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The bear washed nicely and after drying it thoroughly for several days, I laid the bear flat on craft paper that was larger than the bear. I took a pencil and traced an outline around the bear and marked the paper at the shoulders and legs (to determine the length of the dress). I then cut out the pattern, placed it against the different sections of the old dress to decide the best possible area to cut.

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The old dress zipped on the center back and after placing the bear around different areas, I decided to try placing the actual bear inside the shoulder/sleeve section of the dress and found that the slight curve of the dress’s neck fit snugly around the curve of the bear’s neck and the dress’ floppy sleeve hung loosely around the bear’s wide belly like a skirt. There was plenty of fabric to fit all the way around the bear and more than enough dress fabric left over to make sleeves and a small purse. I designed a little purse and hat on paper.

I carefully cut the bear’s dress from the shoulder/neck section of the dress, made a few minor alterations and hand sewed the fabric to complete the back of the bear’s dress. I then traced out sleeve patterns, cut them out on the dress fabric and sewed the little sleeves to the bear’s dress. I then put the dress back on the bear and it fit very nicely. From my box of beads, I found many pearl beads I had left over from another project. I sewed a few pearl beads onto each sleeve cuff.

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Next I traced the purse shape onto a thick piece of chip board and cut out more little cotton pieces from the cream colored blouse to cushion the little purse shape, then cut the dress fabric out for the little purse. For the purse strap, I cut a strip of cream colored cotton making sure to measure the strip length by wrapping it around the bear’s paw. I rolled up the strip and hand sewed the strap ends, one to each inside corner of the purse. I then covered the purse with the dress fabric and sewed the seam to one side of the purse. I placed a bit of cream colored fabric in the top center opening (and over the chip board insert) of the little purse and sewed more pearl beads onto the top and corner sections of the little purse.

cutting-white-fabric

Using matching tan colored thread, I sewed close each eye opening where the button eyes had been ripped out. In my remnant box of fabrics I used the same cream colored cotton blouse that I used to make purse parts. This particular blouse had a wide thick cotton band around the top and bottom edges. I cut out two circles on paper and held them up to the bear. After trial and error I found the perfect size eyes. I then traced the paper circles onto the blouse’s wide band and cut out two thick cotton circles. I sewed on the eyes and used a black dye fabric marker to color in the eyes. I then used white fabric paint to dot the center of each eye. The eyelashes I used were leftover from Halloween and I used fabric glue to affix them over each eye.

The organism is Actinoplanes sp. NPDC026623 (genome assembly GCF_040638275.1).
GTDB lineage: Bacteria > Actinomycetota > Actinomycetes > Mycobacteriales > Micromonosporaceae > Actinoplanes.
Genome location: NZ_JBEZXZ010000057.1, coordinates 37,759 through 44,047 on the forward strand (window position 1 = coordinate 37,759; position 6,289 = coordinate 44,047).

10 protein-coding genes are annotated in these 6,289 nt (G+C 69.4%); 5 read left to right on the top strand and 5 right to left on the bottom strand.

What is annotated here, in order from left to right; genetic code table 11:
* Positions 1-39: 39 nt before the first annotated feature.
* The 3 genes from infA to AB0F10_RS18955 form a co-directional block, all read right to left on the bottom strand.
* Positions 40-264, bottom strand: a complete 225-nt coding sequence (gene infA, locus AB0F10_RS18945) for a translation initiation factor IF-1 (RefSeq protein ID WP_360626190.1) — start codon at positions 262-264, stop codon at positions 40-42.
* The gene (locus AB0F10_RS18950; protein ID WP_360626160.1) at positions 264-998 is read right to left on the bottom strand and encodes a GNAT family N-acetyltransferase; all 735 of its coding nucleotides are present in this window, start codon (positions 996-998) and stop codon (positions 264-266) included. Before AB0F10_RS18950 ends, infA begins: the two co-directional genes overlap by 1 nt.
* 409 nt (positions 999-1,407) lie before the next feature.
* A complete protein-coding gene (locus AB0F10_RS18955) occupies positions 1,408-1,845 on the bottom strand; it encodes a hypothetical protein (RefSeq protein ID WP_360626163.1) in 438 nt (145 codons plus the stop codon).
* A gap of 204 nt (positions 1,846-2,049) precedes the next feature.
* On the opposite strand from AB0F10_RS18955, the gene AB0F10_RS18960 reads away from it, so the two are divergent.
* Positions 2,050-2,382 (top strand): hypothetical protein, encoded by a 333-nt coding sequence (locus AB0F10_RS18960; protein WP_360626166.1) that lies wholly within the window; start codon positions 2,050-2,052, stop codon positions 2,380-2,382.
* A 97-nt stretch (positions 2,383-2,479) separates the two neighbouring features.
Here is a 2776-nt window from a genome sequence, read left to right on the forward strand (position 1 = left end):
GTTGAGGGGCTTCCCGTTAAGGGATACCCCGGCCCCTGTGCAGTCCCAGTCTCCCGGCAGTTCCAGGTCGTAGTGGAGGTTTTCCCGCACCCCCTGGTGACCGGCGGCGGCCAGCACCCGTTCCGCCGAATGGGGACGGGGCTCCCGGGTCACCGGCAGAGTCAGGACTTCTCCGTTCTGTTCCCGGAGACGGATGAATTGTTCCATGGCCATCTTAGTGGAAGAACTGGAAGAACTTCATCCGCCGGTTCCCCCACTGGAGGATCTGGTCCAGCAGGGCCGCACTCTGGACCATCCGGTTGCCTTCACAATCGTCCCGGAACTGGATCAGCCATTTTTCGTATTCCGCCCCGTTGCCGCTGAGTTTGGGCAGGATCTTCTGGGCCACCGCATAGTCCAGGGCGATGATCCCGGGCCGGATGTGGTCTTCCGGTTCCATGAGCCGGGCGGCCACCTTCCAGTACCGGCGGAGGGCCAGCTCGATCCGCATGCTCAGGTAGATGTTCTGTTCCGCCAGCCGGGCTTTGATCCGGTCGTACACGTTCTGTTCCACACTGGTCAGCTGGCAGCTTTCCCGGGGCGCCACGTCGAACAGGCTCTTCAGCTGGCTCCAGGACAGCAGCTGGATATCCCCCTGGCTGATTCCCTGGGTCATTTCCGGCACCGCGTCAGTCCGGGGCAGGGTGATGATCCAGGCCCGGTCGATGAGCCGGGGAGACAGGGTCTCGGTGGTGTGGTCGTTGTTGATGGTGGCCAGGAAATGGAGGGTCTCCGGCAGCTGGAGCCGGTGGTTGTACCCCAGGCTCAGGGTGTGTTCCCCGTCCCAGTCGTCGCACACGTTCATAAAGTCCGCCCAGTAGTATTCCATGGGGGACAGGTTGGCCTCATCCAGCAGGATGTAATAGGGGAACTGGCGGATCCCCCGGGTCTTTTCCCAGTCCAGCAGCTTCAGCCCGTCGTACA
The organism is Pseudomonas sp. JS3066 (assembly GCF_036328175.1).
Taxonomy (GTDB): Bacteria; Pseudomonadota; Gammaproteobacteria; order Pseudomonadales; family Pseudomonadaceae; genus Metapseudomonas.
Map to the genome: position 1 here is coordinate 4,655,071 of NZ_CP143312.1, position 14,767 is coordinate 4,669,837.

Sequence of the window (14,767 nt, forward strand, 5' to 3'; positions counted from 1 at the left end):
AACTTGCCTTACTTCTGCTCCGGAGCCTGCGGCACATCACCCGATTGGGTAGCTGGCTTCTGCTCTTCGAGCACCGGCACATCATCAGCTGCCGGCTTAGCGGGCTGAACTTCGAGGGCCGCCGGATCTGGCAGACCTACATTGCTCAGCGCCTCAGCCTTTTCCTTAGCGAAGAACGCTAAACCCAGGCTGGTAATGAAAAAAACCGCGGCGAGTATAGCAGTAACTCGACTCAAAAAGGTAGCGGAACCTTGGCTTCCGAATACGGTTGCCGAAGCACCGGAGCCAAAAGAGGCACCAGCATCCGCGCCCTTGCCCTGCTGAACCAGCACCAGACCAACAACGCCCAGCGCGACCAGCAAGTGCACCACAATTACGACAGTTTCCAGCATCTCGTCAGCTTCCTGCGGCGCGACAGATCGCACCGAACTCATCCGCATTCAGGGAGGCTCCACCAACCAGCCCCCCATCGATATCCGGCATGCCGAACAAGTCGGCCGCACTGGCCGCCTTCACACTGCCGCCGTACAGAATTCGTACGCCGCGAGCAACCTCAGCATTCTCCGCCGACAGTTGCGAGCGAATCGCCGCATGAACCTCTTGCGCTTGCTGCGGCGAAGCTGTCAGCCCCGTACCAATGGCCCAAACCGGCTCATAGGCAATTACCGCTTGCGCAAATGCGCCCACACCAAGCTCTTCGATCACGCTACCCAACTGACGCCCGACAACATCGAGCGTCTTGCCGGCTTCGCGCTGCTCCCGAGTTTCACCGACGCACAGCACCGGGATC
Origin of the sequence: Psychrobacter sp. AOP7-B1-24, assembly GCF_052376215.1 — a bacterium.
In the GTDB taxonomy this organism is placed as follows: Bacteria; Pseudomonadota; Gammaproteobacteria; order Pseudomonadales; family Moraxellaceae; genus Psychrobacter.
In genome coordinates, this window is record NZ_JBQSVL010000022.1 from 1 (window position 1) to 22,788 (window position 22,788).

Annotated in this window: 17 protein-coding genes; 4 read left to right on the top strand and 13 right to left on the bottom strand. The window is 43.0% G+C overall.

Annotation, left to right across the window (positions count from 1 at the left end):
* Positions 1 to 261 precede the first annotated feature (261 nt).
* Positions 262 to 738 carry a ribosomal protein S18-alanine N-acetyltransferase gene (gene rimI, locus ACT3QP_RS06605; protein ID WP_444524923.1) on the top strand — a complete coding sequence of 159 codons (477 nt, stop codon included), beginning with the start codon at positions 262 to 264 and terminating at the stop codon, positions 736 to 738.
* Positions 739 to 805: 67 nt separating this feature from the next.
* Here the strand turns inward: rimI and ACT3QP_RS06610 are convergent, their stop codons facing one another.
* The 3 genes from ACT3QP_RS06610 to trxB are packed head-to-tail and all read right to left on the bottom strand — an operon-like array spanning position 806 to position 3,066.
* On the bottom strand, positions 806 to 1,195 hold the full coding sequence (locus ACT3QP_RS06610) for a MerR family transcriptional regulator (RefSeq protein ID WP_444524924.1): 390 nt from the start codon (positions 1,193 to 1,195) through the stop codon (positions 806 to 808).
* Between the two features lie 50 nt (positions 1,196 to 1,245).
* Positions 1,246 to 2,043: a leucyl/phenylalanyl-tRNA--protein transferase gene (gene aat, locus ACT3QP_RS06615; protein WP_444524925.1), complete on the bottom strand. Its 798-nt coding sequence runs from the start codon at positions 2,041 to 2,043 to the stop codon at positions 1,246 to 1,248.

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I found an old pearl necklace and pierced earrings, which I used to adorn the bear. I decided a cream colored shawl would look nice against the cream colored polka-dots, so I knitted a shawl using cream colored fun fur and size 11 knitting needles. I cast on 7 stitches and kept knitting until the shawl reached the length I liked on the bear. I also made the deep red lips on the bear by hand sewing a small length of deep red chenille yarn to the bear’s mouth area.

cutting-hat-rim

The hat was made from part of a recycled brown (thick cardboard) accordian pocket folder. Again, I measured and cut a big circle out from craft paper, put the cut paper circle on the bear’s head as this would measure the brim of the hat. I then made a couple of adjustments to the paper circle, traced it on cardboard and cut it out on the thicker cardboard. I cut the center of the circle in the center of the hat, rolled a smaller strip of the thick cardboard slightly inside the edge of the open hole (used glue along the edges), cut the a circle from the same chip board to complete the crown of the hat (also using glue to attach the circle to the crown). Next I used a remnant piece of cream colored fabric to cover the hat. I used a small strip of the polka-dot fabric to make a band around the rim of the hat.

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Although I used this damaged bear to work on this project, you can always use one of your own bears or an old doll. Just remember to have fun creating your own piece of art.